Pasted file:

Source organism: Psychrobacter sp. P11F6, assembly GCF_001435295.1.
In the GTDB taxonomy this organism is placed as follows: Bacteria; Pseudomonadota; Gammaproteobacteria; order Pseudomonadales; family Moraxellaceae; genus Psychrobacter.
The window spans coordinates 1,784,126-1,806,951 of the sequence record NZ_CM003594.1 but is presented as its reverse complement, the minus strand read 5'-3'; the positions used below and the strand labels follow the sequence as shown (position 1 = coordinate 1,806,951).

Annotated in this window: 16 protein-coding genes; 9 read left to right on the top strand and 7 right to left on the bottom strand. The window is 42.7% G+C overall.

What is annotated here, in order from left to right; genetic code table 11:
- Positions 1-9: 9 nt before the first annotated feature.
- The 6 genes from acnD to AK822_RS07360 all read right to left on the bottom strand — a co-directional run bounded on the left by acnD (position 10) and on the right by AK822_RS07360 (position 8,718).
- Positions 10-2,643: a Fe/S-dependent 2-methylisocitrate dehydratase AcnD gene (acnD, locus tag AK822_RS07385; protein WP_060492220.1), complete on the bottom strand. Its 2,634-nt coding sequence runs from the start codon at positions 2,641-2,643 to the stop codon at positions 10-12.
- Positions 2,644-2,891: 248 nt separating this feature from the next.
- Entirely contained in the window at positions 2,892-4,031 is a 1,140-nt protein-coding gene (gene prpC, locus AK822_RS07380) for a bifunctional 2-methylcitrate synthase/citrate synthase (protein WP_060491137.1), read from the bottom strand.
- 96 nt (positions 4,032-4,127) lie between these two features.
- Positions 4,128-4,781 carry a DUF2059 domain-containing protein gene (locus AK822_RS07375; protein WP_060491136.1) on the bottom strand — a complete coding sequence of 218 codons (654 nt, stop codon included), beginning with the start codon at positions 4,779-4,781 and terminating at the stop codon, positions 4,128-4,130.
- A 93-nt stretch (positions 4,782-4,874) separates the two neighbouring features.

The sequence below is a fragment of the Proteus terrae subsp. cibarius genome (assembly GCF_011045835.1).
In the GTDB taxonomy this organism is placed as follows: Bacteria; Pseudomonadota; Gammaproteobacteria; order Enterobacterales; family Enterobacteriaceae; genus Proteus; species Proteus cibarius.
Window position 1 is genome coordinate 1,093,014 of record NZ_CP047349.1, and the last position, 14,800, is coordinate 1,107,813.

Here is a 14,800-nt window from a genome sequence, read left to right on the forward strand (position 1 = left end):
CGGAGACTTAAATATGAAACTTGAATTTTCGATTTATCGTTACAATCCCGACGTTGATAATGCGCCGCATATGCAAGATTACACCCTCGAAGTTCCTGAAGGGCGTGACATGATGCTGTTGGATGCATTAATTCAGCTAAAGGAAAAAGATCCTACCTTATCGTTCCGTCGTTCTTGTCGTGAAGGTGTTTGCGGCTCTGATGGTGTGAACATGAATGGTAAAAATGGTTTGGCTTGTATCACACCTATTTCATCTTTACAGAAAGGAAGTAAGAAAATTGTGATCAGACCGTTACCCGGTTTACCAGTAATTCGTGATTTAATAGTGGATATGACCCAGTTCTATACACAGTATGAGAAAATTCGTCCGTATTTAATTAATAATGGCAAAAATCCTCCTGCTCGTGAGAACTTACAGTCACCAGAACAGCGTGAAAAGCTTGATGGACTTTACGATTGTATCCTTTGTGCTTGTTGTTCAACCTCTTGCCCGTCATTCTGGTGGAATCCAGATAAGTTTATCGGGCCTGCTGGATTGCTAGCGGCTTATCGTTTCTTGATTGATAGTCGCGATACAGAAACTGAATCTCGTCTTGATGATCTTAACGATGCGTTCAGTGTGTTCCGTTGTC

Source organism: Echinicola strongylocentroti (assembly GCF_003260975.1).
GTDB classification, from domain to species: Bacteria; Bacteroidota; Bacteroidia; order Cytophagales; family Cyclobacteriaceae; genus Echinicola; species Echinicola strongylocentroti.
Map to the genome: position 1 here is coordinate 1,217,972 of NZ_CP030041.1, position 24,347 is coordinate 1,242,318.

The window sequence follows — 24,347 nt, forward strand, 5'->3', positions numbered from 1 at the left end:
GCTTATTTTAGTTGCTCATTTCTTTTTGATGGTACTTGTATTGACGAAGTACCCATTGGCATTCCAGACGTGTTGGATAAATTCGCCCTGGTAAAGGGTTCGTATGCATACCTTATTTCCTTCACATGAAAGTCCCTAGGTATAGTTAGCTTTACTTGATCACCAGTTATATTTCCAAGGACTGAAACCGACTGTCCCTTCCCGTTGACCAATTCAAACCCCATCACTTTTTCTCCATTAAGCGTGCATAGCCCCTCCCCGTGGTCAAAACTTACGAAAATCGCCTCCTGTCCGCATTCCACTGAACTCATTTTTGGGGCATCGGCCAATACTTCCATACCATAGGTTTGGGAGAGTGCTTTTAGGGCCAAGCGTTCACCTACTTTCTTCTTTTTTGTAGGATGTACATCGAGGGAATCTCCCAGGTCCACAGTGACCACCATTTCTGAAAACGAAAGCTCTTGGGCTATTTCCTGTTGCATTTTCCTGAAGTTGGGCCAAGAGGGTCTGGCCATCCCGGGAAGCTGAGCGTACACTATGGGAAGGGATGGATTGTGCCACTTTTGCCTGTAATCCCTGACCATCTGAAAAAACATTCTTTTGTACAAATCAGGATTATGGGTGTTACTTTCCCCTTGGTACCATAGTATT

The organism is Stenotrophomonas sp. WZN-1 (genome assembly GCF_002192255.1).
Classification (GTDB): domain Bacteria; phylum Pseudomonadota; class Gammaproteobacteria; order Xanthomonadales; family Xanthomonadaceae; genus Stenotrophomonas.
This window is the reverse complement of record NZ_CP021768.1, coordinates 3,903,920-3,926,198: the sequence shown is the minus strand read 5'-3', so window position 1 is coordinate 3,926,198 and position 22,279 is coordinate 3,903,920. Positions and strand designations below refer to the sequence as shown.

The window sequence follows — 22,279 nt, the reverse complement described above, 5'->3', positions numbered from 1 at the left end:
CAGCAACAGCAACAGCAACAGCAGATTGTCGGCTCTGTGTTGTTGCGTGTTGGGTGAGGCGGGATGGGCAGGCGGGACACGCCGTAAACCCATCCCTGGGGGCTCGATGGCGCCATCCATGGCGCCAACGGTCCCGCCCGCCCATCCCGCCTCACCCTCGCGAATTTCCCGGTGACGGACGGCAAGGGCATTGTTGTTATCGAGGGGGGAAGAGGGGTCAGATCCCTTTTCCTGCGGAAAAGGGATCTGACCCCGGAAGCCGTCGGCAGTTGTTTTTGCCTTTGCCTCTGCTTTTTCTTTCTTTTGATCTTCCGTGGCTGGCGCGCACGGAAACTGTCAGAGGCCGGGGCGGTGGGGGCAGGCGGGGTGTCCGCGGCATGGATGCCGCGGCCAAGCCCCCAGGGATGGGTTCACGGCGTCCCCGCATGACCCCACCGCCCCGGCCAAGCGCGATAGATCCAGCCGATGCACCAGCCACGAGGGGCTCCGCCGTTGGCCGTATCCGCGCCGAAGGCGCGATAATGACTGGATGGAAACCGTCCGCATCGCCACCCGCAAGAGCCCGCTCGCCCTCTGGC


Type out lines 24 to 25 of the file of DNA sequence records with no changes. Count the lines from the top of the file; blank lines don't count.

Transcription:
The organism is Stenotrophomonas sp. WZN-1 (genome assembly GCF_002192255.1).
Classification (GTDB): domain Bacteria; phylum Pseudomonadota; class Gammaproteobacteria; order Xanthomonadales; family Xanthomonadaceae; genus Stenotrophomonas.